As she looked back, Sergeant Cardono was disappearing up among the tumbled foot-hills and dry beds of winter torrents, which render the lower spurs of the Guadarrama such a puzzle to the stranger, and such a paradise for the smuggler and guerrillero. In another moment he had disappeared. With a long quiet sigh La Giralda stole back to the farmhouse. In spite of her race, and heathenish lack of creed, the spark of humanity was far from dead in her bosom. The thought of the open eyes of the little girl, which gazed even in death with fixed rapture upon her wooden treasure, remained with her.
"The woman is as old as I – she can bide her time!" she muttered to herself. "But the child – these arms are not yet so shrunken that they cannot dig up a little earth to lay the babe thereunder."
And at the chamber door La Giralda paused. Like her people, she was neither a good nor yet a bad Catholic. Consciously or unconsciously she held a more ancient faith, though she worshipped at no shrine, told no beads, and uttered no prayers.
"They have not been long dead," she said to herself, as she entered; "the window is open and the air is sweet. Yet the plague, which snatches away the young and strong, may look askance at old Giralda's hold on life, which at the best is no stronger than the strength of a basting-thread!"
Having said these words she advanced to the low trundle-bed, and, softly crooning in an unknown tongue over the poor dead babe, she lovingly closed its eyes, and taking a sheet from a wall-press that stood partially open, she began to enwrap the little girl in its crisp white folds. The Spaniards are like the Scottish folk in this, that they have universally stores of the best and finest linen.
La Giralda was about to lay the wooden puppet aside as a thing of little worth, but something in the clutch of the small dead hands touched and troubled her. She altered her intention.
"No, you shall not be parted!" she said, "and if there be a resurrection as the priests prate of – why, you shall e'en wake with the doll in your arms!"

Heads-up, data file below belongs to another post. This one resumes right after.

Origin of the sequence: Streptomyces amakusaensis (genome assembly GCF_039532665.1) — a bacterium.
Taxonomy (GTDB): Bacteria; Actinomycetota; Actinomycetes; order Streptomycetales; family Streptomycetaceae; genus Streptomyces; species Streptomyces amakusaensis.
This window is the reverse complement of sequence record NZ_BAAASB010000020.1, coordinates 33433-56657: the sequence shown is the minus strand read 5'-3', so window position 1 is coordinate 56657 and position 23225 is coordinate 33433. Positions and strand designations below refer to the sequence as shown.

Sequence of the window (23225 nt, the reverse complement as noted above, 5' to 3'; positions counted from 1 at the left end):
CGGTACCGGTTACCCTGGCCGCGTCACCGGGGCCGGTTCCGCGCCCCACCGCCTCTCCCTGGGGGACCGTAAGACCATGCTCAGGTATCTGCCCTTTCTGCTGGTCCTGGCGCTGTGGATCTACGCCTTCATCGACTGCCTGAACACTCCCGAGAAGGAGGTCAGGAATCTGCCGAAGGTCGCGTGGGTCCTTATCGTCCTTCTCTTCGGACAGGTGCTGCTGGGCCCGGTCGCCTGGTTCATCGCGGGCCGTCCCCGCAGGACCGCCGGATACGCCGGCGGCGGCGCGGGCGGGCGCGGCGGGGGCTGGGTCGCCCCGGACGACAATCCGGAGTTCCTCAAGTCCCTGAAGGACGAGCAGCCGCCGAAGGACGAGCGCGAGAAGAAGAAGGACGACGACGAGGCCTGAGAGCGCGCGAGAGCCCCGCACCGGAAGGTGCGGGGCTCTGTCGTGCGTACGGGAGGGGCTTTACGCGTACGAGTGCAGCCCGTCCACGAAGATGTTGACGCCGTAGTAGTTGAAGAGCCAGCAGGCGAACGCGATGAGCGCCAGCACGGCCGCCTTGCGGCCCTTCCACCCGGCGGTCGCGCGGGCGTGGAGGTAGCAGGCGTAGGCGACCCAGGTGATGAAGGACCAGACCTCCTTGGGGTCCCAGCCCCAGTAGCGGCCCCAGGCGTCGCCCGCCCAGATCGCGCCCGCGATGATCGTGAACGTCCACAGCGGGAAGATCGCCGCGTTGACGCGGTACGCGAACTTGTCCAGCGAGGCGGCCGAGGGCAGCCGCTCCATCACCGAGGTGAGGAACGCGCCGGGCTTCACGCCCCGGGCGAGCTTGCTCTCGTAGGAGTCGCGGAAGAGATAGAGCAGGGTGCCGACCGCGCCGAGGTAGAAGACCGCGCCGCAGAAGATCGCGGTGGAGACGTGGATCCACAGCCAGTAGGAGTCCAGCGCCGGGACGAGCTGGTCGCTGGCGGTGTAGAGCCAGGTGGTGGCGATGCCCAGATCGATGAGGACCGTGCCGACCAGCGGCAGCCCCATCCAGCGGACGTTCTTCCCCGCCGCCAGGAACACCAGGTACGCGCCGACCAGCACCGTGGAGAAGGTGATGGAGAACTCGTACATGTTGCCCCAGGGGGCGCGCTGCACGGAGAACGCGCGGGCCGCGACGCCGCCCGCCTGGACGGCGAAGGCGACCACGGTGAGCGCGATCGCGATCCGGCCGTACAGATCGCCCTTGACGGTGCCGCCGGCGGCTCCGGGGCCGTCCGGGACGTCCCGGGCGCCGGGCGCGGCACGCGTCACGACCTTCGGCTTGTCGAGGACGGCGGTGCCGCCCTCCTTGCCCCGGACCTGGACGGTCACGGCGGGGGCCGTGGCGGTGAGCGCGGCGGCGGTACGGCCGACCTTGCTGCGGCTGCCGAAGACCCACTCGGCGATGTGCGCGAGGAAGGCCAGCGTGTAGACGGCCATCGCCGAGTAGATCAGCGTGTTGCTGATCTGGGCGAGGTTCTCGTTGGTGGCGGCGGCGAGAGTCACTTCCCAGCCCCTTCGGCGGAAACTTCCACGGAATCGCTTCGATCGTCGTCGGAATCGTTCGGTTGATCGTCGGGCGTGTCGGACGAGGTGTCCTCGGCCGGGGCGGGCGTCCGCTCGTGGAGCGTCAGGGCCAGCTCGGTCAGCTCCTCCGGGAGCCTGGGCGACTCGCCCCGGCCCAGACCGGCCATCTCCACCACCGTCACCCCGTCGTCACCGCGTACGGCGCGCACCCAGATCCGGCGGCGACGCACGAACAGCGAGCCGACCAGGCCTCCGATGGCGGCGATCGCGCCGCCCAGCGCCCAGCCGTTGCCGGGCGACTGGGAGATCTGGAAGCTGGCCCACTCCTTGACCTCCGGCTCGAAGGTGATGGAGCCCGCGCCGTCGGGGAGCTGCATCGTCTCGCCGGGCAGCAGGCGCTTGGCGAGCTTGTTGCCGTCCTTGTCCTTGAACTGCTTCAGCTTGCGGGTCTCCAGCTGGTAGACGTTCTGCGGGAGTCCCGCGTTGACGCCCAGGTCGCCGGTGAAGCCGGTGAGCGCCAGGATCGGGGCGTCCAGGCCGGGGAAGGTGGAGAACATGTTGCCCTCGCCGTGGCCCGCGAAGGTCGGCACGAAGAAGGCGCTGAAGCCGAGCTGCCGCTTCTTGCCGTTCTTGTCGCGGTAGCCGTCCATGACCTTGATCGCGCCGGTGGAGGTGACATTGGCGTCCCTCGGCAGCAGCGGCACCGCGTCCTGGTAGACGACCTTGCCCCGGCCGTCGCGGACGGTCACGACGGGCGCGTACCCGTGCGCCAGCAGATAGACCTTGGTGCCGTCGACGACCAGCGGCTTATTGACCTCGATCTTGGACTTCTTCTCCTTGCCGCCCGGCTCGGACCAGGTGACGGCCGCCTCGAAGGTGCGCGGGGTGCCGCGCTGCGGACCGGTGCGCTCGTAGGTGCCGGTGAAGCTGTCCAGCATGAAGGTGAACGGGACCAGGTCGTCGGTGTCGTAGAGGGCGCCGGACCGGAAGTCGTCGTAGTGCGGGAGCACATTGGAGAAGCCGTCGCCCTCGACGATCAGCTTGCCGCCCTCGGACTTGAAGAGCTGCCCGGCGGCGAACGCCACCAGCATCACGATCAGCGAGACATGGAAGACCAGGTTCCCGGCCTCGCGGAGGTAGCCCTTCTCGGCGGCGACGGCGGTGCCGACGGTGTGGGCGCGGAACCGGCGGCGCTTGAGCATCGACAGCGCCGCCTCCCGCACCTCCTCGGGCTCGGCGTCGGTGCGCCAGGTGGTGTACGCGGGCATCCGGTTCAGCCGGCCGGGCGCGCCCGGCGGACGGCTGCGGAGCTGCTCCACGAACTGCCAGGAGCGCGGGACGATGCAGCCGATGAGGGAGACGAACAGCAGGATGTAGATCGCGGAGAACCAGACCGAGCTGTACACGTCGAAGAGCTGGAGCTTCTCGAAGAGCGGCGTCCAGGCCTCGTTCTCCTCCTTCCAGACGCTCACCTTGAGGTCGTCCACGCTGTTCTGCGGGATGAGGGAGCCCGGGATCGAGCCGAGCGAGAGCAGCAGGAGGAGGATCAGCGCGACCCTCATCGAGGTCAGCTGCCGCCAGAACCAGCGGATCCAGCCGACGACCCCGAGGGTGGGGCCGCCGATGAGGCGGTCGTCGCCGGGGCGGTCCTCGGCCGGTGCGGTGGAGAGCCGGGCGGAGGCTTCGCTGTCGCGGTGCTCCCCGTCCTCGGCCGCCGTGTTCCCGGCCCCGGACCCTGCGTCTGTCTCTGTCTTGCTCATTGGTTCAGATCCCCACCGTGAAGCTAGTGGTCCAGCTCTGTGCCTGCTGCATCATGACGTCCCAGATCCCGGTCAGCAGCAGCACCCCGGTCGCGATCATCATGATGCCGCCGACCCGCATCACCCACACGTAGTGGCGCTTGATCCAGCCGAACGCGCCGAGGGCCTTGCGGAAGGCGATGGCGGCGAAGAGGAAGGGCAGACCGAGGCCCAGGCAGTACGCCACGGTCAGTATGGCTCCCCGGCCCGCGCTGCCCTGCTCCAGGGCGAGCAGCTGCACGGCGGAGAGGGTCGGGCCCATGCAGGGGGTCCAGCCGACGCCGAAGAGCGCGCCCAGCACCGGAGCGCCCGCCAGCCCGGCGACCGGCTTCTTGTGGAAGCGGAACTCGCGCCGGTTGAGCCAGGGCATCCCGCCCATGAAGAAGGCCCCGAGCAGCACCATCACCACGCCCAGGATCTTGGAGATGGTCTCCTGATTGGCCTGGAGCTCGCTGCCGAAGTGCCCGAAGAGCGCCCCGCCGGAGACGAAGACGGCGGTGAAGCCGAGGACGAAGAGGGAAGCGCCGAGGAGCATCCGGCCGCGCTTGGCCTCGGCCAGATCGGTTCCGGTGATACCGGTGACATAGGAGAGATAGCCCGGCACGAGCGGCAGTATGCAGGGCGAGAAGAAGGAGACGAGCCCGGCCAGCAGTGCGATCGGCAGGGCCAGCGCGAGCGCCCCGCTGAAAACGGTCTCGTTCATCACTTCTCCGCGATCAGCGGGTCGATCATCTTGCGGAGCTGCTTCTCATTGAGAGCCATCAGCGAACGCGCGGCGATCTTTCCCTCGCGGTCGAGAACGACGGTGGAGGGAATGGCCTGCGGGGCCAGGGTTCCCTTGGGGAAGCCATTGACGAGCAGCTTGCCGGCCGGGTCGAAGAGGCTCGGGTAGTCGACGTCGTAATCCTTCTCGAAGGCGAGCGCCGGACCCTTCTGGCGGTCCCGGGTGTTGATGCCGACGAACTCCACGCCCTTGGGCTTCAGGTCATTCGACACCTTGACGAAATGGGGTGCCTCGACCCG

So the pair, in death not divided, were wrapt up together, and the gipsy woman prepared to carry her light burden afield. But before doing so she went to the bed. It was an ancient woman who lay thereon, clutching the bed-clothes, and drawn together with the last agony. La Giralda gazed at her a moment.
"You I cannot carry – it is impossible," she muttered; "you must take your chance – even as I, if so be that the plague comes to me from this innocent!"
Nevertheless, she cast another coverlet over the dead woman's face, and went down the broad stairs of red brick, carrying her burden like a precious thing. La Giralda might be no good Catholic, no fervent Protestant, but I doubt not the First Martyr of the faith, the Preacher of the Mount, would have admitted her to be a very fair Christian. On the whole I cannot think her chances in the life to come inferior to those of the astute Don Baltasar Varela, Prior of the Abbey of Montblanch, or those of many a shining light of orthodoxy in a world given to wickedness.
Down in the shady angle of the little orchard the old gipsy found a little garden of flowers, geranium and white jasmine, perhaps planted to cast into the rude coffin of a neighbour, Yerba Luisa, or lemon verbena for the decoctions of a simple pharmacop?ia, on the outskirts of these a yet smaller plot had been set aside. It was edged with white stones from the hillside, and many coloured bits of broken crockery decorated it. A rose-bush in the midst had been broken down by some hasty human foot, or perhaps by a bullock or other large trespassing animal. There were nigh a score of rose-buds upon it – all now parched and dead, and the whole had taken on the colour of the soil.